Despite substantial efforts in developing sequencing technologies and computational software, spanning over 30 years, the full genome of any but the simplest organisms is still unable to automatically reconstructed. The length of the DNA sequences that can be 'read'by modern sequencing systems is substantially smaller than the length of most genomes (1000s of base-pairs versus millions to billions), making it virtually impossible to use the fragmented information generated by the shotgun sequencing process to reconstruct the long-range information linking together genomic segments belonging to a same chromosome. The main reason why genome assembly is difficult is genomic repeats - segments of DNA that occur in multiple identical or near-identical copies throughout a genome. Any repeats longer than the length of a sequencing read introduce ambiguity in the possible reconstructions of a genome - an exponential (in the number of repeats) number of different genomes can be constructed from the same set of reads, among which only one is the true reconstruction of the genome being assembled. Finding this one correct genome from among the many possible alternatives is impossible without the use of additional information, such as mate-pair information constraining the relative placement of pairs of shotgun reads along the genome. Mate-pair information is routinely generated in sequencing experiments and has been critical to scientists'ability to reconstruct genomes from shotgun data (e.g., mate-pair information was crucial to the success of the first prokaryotic genome project - Haemophilus influenza). Given these outstanding issues, a series of interlocking aims is proposed that center on enhanced optical and electronic detection of specially-decorated, genomic DNA molecules.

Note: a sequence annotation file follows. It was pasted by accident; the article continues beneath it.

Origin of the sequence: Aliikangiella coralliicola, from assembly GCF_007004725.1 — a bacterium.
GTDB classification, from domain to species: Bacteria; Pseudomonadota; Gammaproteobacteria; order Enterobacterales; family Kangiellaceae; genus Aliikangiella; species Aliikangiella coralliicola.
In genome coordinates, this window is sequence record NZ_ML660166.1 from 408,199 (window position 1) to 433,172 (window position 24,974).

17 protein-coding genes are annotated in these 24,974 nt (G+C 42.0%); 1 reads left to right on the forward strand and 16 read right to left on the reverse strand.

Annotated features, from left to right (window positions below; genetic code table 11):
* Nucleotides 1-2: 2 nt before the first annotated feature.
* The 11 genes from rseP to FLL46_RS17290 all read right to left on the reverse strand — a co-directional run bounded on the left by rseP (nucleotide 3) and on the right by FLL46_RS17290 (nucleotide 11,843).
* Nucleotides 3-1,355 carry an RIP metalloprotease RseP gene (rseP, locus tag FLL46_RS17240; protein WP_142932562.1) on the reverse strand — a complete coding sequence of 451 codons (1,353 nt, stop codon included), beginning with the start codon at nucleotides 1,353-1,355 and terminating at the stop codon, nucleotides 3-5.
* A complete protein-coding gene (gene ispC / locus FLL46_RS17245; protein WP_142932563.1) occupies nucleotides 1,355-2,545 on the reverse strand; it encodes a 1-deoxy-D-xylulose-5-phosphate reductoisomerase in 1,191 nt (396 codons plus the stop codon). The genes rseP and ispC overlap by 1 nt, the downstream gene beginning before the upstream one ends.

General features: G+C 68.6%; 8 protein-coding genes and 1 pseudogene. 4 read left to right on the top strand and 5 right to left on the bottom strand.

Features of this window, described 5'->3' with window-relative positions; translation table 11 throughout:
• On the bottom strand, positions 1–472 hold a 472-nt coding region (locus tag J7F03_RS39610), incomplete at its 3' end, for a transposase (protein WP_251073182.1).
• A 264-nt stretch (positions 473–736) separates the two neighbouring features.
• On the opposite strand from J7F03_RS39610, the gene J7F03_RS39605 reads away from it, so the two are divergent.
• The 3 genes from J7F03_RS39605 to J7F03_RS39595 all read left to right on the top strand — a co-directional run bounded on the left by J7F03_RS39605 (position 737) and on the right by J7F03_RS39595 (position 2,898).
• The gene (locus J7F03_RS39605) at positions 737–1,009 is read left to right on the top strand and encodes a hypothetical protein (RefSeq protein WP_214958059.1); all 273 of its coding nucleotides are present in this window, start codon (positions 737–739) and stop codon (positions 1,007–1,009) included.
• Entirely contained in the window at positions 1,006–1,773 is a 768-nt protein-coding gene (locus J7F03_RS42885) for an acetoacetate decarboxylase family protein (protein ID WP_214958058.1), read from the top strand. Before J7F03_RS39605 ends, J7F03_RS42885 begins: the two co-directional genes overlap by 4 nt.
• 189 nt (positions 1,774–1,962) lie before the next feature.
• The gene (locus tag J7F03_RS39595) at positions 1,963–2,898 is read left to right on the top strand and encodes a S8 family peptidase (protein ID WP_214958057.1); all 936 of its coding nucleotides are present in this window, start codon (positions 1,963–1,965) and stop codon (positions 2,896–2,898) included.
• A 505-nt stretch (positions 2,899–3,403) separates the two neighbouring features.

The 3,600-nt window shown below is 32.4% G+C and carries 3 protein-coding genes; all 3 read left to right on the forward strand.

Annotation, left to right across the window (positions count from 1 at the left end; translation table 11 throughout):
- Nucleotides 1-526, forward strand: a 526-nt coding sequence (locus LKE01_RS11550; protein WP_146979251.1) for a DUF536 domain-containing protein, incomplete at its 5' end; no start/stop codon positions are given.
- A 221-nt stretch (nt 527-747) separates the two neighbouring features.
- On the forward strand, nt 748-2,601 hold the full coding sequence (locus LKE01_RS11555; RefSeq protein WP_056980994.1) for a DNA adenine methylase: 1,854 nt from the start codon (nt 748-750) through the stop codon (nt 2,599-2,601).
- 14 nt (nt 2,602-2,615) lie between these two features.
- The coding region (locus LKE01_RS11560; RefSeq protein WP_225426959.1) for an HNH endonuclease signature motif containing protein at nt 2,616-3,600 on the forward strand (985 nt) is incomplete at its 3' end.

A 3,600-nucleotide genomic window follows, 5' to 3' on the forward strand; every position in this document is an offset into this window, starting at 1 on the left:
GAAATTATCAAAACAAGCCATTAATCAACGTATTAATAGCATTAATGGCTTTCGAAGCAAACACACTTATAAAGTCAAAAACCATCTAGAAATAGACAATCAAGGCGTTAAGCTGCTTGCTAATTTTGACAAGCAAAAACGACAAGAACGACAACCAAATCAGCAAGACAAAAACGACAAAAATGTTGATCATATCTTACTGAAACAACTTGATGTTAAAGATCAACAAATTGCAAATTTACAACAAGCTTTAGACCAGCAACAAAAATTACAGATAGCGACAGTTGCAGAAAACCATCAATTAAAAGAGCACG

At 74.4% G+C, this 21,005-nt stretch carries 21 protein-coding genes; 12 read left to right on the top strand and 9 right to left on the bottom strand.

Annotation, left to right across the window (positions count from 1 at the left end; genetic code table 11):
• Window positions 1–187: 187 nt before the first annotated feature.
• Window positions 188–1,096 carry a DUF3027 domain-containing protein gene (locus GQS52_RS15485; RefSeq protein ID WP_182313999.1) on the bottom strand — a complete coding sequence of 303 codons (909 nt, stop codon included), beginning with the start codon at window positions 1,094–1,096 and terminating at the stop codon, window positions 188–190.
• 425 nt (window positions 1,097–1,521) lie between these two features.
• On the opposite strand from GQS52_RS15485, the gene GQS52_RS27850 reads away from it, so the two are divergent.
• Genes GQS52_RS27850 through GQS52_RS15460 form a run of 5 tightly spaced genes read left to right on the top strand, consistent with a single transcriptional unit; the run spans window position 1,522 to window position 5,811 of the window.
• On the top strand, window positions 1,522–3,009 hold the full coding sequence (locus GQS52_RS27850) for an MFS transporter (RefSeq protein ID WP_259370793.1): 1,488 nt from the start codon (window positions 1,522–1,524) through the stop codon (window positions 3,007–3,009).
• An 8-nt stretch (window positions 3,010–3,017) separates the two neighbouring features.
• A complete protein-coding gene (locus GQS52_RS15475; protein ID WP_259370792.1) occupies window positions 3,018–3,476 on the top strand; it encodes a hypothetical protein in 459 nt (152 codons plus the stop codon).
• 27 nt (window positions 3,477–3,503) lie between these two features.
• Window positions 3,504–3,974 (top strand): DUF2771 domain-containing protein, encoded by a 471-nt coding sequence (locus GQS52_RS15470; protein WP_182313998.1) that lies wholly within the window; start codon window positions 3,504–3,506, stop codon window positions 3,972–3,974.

The aims are designed for enabling new technologies that will provide sufficient physical map information to intimately mix with modern sequencing data for comprehensive assembly of complex genomes. These proposed advancements will be cradled within a new generation of nanofluidic devices engendering novel means for molecular control and detection. Such efforts will be directed by state-of-the art computer simulations that will model novel aspects of the new platforms for allowing rapid loops of design/implementation/testing. The main thrust of these technological developments will be carefully guided and serve a broad-based bioinformatics framework that will be developed for this work while laying the basis for highly integrated approaches to genome assembly and analysis.
Development of new machines and software is proposed, which will rapidly analyze a person's genome and reveal new types of information that doctors will be able to use for treating patients. The machines that will be developed are actually very small devices that may one day be sufficiently miniaturized to fit in a person's hand.
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